In the last few days, we have received legitimate concerns from parents about our decision to allow a certain individual to participate in the Read Across America Day event last Friday. The individual was not criminally convicted of wrongdoing, but information that was shared in news reports last fall raised understandable concerns.

First, I would like to apologize for allowing this person to read to our students. It was an error in judgment due to my lack of information. Second, please know that the safety and security of your children is always our top priority. This individual was never alone with any children on Friday, nor were any of our volunteer readers. Volunteers are not allowed to be alone with our students. Employees, including staff from community partner organizations that do regular work with our schools, are all required to undergo criminal background checks.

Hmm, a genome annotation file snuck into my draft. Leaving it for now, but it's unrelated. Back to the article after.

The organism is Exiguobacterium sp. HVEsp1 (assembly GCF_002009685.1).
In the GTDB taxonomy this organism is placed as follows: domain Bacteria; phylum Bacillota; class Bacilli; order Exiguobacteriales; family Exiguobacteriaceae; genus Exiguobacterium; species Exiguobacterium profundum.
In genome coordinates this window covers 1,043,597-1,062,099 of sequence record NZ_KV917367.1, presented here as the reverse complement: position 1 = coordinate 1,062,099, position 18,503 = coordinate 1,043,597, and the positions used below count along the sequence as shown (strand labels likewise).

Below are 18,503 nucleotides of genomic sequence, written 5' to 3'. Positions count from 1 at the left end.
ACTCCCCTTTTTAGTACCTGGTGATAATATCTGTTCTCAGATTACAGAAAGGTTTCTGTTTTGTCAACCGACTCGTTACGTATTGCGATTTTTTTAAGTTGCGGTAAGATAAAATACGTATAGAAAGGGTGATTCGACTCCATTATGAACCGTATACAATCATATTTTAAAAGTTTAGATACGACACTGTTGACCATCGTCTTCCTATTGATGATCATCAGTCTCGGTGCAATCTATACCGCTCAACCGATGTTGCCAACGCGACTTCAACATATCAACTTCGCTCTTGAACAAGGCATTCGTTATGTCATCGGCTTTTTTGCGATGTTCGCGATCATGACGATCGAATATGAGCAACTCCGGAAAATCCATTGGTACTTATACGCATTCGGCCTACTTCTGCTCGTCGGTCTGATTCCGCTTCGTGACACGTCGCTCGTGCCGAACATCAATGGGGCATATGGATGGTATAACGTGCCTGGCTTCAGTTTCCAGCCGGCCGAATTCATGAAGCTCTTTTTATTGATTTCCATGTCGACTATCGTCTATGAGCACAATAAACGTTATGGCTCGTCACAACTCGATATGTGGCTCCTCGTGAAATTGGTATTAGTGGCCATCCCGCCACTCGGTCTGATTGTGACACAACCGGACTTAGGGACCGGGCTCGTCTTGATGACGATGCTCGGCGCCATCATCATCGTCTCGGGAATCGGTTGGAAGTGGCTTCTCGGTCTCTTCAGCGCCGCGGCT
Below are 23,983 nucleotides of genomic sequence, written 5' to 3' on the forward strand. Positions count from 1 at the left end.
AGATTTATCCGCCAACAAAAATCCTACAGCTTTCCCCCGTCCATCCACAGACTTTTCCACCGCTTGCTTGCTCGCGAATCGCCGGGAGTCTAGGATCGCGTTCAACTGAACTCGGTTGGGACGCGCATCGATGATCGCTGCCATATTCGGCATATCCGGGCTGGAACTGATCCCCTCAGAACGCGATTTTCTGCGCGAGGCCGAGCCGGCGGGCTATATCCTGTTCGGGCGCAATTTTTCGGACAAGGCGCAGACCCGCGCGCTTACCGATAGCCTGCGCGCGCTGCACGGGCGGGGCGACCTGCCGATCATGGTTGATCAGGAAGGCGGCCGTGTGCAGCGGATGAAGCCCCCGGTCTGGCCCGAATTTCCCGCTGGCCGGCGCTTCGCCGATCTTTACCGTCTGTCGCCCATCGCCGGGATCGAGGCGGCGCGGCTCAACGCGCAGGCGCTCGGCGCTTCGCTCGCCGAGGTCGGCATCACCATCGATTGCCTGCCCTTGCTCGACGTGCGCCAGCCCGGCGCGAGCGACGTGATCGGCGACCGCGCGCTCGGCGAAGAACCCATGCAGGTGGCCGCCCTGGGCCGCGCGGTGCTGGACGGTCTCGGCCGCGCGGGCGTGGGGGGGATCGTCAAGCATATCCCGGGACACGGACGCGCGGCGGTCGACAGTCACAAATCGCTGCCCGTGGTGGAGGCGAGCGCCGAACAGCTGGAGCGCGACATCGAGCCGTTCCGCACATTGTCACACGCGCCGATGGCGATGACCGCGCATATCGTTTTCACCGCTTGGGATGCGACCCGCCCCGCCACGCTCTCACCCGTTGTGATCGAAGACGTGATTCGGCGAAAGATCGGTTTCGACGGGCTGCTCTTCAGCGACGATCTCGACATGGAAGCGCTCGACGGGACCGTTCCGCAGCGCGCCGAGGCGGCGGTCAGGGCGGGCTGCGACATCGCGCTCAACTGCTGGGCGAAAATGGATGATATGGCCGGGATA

Today, a meeting was held with members of Worcester Public Schools administration about this incident. WPS and the Worcester School Committee are in the process of updating rules and policies on school volunteers. In the meantime, WPS will send updated guidance to school principals about best practices to ensure the safety of all students. Here at Midland, we will absolutely review the name of every volunteer moving forward with district administration to ensure such an incident does not happen again.

Above all, please know that the Midland Street School is a safe and welcoming environment for all students. Safety will always be our top priority. Please contact me with any questions.”